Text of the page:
Practice vs Perfect

As a home inspector, it often seems like we’re wired differently than other people. Even thought that may seem strange to some people, most of us are born that way. We’ve always been inquisitive. We’ve always asked questions. We’ve always wanted to be given a reason why. And if you’re anything like me, your mother probably told you “Because, I said so” more times than she can remember.

practicing doing a home inspection is like practicing playing the piano

It’s that natural curiosity that sets us apart from everyone else. It’s part of who we are. It’s part of what we do. It’s what helps us do our job. It’s what helps us take care of our clients. It’s what sets us apart as a home inspection professional.

But what is it, exactly, that defines a professional home inspector? How do we go from being just another flashlight jockey trying to scrounge up business to being one of the elite inspectors in our area? What do we have to do to become the go-to: the inspector that the agents call whenever they’re buying a house for their family? And once we figure out what this magic formula is, is there anything we can do to speed up this process?

Being the best in their field is something that most people strive for in their chosen profession. There are very few individuals who decide that they’re content to be average. Most of us hope to one day conquer the mountain, reaching the pinnacle of our chosen profession. The question then becomes, do we keep grinding in anonymity until we’re there, or do we work hard to perfect our product, tweaking here and upgrading there, until we’re ready to roll out a finished product?

The users guide to dealing with clients

Many business-owners wrestle with this question on a daily basis, trying to figure out the best path forward. For some context on this question, we can refer to a story told in the book Art and Fear by David Bayles and Ted Orland. It involves a teacher who, wanting to try an experiment, divided her pottery class in half. The first half was told they would be graded solely on the number of pots they made over the semester. The more pots they produced, the higher their grade. The second half of the class was instructed that they only had to make one pot the entire semester, and they would be graded on its quality. One perfect pot would equal a top score in the class. By the end of the semester, the group that had produced the large number of pots far exceeded in quality the group tasked with making only one perfect pot.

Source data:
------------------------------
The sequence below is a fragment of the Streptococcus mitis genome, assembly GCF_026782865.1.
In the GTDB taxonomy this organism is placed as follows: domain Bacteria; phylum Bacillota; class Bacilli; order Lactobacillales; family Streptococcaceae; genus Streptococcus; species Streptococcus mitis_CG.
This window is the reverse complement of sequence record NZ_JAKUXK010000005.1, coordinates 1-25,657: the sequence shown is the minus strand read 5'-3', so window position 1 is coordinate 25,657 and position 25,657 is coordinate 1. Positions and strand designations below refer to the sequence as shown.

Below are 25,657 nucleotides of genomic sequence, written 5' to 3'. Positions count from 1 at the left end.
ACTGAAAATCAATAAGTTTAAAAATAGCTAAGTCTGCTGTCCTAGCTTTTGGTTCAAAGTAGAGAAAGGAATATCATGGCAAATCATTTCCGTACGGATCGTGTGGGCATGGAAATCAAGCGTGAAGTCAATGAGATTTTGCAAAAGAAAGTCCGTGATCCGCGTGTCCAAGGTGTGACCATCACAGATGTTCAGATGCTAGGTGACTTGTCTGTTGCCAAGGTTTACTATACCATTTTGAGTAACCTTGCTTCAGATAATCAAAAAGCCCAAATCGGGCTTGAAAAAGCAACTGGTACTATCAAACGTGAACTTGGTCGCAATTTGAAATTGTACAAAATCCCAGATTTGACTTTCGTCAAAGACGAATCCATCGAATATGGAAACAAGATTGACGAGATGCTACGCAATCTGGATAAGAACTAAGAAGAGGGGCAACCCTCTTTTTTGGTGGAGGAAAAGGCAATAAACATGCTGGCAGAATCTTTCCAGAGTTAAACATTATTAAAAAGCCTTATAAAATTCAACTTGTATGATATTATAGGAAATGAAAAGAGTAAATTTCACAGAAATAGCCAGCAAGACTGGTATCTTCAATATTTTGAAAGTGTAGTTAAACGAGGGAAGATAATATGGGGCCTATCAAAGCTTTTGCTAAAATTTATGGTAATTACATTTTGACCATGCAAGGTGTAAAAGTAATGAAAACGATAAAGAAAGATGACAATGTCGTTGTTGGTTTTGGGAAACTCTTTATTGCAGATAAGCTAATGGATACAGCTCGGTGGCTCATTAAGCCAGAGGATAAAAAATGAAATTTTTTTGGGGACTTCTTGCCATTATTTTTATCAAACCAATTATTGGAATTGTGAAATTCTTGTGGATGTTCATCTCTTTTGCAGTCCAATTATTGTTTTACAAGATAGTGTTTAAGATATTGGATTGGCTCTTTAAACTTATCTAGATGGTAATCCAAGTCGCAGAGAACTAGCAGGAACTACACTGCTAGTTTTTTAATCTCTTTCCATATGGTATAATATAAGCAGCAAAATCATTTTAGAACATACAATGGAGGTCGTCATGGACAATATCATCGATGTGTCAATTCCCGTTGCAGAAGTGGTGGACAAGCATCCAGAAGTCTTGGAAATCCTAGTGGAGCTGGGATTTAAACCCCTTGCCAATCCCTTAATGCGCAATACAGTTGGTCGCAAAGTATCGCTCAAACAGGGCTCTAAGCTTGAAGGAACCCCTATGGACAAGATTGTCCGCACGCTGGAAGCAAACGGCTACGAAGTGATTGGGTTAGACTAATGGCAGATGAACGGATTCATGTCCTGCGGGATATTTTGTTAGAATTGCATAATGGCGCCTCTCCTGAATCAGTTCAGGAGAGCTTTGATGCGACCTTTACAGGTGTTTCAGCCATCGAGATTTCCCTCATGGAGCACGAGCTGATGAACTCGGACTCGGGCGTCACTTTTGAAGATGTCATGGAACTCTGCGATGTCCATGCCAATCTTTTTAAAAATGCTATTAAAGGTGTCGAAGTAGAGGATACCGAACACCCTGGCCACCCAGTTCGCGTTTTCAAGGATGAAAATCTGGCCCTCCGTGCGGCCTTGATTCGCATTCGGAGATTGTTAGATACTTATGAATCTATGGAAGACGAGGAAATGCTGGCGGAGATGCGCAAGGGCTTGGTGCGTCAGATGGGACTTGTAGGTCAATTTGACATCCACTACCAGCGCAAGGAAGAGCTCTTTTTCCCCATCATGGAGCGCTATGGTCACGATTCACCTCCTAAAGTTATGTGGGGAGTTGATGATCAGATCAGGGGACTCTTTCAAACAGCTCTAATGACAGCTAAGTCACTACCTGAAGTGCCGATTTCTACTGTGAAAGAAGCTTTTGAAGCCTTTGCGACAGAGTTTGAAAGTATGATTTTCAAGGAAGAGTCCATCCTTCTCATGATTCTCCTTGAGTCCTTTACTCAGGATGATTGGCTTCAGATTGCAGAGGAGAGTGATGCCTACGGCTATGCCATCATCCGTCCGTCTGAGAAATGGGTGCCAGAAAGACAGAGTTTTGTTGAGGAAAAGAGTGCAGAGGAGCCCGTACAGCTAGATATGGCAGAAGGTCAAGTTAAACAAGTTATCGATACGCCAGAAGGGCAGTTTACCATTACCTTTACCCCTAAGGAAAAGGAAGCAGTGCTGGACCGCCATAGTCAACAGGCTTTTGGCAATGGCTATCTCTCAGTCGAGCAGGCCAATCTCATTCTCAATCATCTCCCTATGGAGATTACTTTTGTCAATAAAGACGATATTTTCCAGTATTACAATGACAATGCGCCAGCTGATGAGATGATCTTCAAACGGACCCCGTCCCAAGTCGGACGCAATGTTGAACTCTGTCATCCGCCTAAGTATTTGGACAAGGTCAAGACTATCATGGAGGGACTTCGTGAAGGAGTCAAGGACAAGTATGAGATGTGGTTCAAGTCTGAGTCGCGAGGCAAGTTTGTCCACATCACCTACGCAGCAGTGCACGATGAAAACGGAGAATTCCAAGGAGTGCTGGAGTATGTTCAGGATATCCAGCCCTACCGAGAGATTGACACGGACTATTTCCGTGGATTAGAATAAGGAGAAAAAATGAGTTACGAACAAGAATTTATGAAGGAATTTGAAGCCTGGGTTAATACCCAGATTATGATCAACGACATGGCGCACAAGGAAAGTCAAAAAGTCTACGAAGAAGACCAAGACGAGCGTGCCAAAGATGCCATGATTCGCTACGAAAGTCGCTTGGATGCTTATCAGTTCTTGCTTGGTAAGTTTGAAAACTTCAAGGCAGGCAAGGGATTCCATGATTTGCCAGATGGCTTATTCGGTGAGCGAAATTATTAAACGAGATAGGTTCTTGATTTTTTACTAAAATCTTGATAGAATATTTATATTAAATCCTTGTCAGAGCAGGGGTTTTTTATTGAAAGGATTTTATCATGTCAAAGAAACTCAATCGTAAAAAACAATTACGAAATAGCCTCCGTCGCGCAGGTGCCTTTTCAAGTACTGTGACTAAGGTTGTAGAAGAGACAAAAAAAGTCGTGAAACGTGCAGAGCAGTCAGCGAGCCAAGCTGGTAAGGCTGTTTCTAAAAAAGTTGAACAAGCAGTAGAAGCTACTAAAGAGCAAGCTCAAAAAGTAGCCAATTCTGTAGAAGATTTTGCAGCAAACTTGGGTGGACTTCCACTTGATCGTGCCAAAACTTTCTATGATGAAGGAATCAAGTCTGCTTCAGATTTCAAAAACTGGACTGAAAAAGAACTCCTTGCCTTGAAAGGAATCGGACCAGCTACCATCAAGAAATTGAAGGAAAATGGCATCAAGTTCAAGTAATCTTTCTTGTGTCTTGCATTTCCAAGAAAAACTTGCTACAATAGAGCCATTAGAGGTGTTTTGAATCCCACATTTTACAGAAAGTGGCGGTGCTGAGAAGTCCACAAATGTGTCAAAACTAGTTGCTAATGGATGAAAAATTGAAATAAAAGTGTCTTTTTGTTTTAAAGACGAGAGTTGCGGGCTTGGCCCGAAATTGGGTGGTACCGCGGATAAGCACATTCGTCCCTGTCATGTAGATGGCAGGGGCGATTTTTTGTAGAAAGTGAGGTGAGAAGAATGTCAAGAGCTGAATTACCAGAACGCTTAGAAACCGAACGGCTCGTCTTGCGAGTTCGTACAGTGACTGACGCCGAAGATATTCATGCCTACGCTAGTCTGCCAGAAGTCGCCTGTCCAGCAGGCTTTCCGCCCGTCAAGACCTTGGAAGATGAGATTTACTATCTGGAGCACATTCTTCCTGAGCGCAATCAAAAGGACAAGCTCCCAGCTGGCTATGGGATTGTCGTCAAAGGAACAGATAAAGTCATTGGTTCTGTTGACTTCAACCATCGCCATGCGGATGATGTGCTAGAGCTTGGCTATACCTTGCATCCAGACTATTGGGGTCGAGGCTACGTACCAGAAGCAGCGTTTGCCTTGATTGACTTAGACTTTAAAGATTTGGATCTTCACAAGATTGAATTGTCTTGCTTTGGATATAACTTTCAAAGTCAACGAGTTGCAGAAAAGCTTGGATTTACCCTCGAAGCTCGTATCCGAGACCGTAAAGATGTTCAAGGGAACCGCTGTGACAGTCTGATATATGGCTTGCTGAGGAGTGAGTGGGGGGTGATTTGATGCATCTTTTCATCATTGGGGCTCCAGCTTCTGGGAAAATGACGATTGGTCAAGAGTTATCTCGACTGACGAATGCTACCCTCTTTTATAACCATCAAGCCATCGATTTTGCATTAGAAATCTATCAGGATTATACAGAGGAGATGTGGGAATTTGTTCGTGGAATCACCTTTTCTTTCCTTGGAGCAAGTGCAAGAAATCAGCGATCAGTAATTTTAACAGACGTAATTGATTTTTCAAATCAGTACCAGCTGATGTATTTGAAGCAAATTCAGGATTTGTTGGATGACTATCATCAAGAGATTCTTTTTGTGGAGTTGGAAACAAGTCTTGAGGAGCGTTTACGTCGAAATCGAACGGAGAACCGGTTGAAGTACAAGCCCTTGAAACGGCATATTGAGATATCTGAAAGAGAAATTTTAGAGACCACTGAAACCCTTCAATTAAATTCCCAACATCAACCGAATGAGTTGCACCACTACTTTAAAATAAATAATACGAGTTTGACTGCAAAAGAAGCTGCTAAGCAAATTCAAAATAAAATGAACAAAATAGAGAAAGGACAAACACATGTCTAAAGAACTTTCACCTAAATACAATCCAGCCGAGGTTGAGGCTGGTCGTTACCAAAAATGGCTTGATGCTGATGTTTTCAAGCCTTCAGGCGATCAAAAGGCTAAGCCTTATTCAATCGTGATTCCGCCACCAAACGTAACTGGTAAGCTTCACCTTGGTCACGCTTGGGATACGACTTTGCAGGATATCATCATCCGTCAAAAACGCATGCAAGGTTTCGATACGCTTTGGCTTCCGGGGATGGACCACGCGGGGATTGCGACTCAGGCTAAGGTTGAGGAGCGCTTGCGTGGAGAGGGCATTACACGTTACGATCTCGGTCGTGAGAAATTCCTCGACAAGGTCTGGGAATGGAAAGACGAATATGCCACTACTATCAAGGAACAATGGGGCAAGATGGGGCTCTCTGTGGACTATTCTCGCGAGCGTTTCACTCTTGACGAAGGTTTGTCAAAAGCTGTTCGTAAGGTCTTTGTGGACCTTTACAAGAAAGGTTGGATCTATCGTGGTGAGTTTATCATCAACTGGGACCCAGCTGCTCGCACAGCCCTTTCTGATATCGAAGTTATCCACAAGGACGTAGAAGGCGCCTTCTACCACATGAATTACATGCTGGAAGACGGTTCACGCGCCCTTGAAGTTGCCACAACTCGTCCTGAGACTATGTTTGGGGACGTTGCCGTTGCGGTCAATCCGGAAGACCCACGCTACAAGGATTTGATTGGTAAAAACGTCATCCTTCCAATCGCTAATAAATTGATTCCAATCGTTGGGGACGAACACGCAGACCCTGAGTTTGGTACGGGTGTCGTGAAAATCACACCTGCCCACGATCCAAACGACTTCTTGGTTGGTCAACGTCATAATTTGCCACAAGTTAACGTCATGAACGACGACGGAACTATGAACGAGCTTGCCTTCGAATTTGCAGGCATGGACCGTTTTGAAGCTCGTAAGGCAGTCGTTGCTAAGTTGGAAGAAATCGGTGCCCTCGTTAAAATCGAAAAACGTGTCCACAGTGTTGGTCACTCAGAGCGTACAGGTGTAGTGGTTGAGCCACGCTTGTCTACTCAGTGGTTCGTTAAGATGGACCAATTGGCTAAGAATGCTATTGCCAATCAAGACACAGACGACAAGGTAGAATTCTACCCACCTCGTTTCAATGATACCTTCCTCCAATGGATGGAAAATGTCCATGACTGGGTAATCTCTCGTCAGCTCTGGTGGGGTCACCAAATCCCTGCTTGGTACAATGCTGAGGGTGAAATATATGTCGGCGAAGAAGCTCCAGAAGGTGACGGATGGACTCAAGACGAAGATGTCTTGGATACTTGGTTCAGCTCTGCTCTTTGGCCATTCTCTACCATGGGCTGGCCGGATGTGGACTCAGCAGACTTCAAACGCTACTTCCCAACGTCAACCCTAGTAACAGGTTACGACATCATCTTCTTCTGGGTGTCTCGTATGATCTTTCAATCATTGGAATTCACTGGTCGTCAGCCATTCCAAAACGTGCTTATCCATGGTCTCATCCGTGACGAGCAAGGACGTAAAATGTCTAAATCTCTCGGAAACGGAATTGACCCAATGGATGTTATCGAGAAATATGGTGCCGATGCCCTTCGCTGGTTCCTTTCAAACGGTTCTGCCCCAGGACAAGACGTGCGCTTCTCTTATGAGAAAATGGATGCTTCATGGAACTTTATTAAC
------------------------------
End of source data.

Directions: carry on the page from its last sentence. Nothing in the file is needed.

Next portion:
This story clearly illustrates that in order for us to get better at a task, whether it’s making pottery, riding a bike, marketing a business, or doing a home inspection, we’ve got to be willing to put ourselves out there. We’ve got to be able to take a chance. We’ve got to be willing to put ourselves in a difficult position. We’ve got to embrace the possibility of failure. We’ve got to be willing to make mistakes along the way, all while learning to be better at what it is we do.

We’ve got to combine the confidence to be humble with the ability to improve, knowing that while we’re sometimes going to screw up, we’re going to improve our skills at the same time. We’ve got to be self-assured enough to make those mistakes, all the while realizing that those mistakes are going to eventually turn us into a better version of ourselves.

Perfect is the enemy of good.


The fact is that when we start our career as a home inspector, we simply need to be doing some type of inspections. Whether it’s doing partial inspections for banks, insurance companies, or FEMA, doing discounted inspections for someone other than a home buyer, or giving away inspections for free, we need to be doing the work. Even if it’s just inspecting the houses of your friends and relatives over and over again (until they finally ask you to leave), the simple act of doing those inspections will increase the quality of our product.

home inspecting a bunch of houses

Even though we’re told that practice makes perfect, we’re never going to be perfect at what we do. No matter how long we stay in our career, no matter how smart we think we are, no matter how much we practice, there’s always going to be something new to learn. We’ve got to strive to constantly update our knowledge and our skills.

And what better way than to practice.

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Thanks, Joe

pic of me, Joseph Cook Jr, home inspector